“Power Sources”

Luke 11:14-28

Jesus is headed to Jerusalem and the cross but on his journey people are watching his actions and debating what his power source is.  Jesus drives a mute spirit out of a man and the man can then speak.  The people reason that if Jesus is able to drive out spirits because he has the power of Beelzebul, prince of demons, then perhaps he can make signs appear from heaven. Where does his power come from?  We know that debate today as rulers fight.

         Jesus points out that if Satan drives out demons by the power of Satan then Satan is dividing his house, and that house will fall.  Division implies disunity and leads to defeat.  That is different than diversity that implies  different ways and different talents to reach a common goal with common values. Jesus continues on to say that the defeated, humiliated demon will find seven friends and returns for another battle and possession.  Defeat through war and humiliation can only lead to disaster.  Here we see the difference between the kingdom of heaven and the kingdom of this world.  God does not rule by bringing divisions.  God woes us to agreement and mutual support in the midst of our differences.  God uses love and unity.  Consequences come because of our choices, not his power.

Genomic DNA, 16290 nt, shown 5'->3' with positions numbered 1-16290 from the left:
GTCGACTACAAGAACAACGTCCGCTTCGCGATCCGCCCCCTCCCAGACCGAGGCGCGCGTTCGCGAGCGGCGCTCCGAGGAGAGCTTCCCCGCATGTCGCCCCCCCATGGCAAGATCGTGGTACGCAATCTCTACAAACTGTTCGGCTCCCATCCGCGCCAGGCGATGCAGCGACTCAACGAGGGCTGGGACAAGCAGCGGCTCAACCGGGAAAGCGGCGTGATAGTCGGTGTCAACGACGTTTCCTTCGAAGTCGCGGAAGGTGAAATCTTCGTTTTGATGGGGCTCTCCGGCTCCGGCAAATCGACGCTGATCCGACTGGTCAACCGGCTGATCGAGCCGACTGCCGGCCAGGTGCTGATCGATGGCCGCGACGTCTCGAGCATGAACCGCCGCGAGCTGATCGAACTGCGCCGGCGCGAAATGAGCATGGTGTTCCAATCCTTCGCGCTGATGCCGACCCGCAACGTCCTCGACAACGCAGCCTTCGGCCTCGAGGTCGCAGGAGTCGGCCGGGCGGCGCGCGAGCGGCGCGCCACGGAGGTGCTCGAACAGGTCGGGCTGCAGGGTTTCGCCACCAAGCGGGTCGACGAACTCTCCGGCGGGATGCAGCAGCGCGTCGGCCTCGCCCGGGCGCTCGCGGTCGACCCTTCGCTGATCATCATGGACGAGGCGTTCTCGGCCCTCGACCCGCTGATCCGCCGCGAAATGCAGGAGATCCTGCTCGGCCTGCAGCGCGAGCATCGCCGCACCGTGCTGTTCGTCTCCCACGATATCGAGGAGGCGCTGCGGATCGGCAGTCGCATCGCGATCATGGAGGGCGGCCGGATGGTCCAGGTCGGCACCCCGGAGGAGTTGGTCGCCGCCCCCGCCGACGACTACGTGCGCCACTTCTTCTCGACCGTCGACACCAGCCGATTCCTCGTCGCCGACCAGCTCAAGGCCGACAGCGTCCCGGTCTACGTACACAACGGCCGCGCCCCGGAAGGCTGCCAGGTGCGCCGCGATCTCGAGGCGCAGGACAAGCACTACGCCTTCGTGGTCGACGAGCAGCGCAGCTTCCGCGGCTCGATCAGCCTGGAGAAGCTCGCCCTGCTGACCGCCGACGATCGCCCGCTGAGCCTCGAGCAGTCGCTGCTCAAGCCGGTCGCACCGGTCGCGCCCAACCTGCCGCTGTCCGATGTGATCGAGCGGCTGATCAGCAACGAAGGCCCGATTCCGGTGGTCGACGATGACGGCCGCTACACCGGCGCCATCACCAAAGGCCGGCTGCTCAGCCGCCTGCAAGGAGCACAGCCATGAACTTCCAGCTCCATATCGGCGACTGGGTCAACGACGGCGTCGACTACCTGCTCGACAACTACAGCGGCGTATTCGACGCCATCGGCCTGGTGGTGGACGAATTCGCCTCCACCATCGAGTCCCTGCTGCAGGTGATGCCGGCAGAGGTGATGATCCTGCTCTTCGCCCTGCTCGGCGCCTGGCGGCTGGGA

Perhaps Jesus would say that the real important question is what fills the houses of our lives?  Refusing evil needs to be followed by choosing God and filling our hearts with his wisdom.  Often we look at the less fortunate and pat ourselves on the back that at least we are not like them.  Being slightly in debt may indeed be better than being deeply in debt but it is not the same as being friends with the owner of the bank who will lend you whatever you need.  It doesn’t always seem that easy in the midst of the fray, choices never are.  So let us reflect on what we are filling our hearts with today.  Are we filling our lives with fluff and noise, not necessarily evil but not necessarily character building either?  But likewise we must realize that in our own strength, we cannot fight off evil.  It is only our relationship with Jesus that gives us strength.  What disciplines do we have that give us strength to confront evil and how can we strengthen them during this lenten journey?

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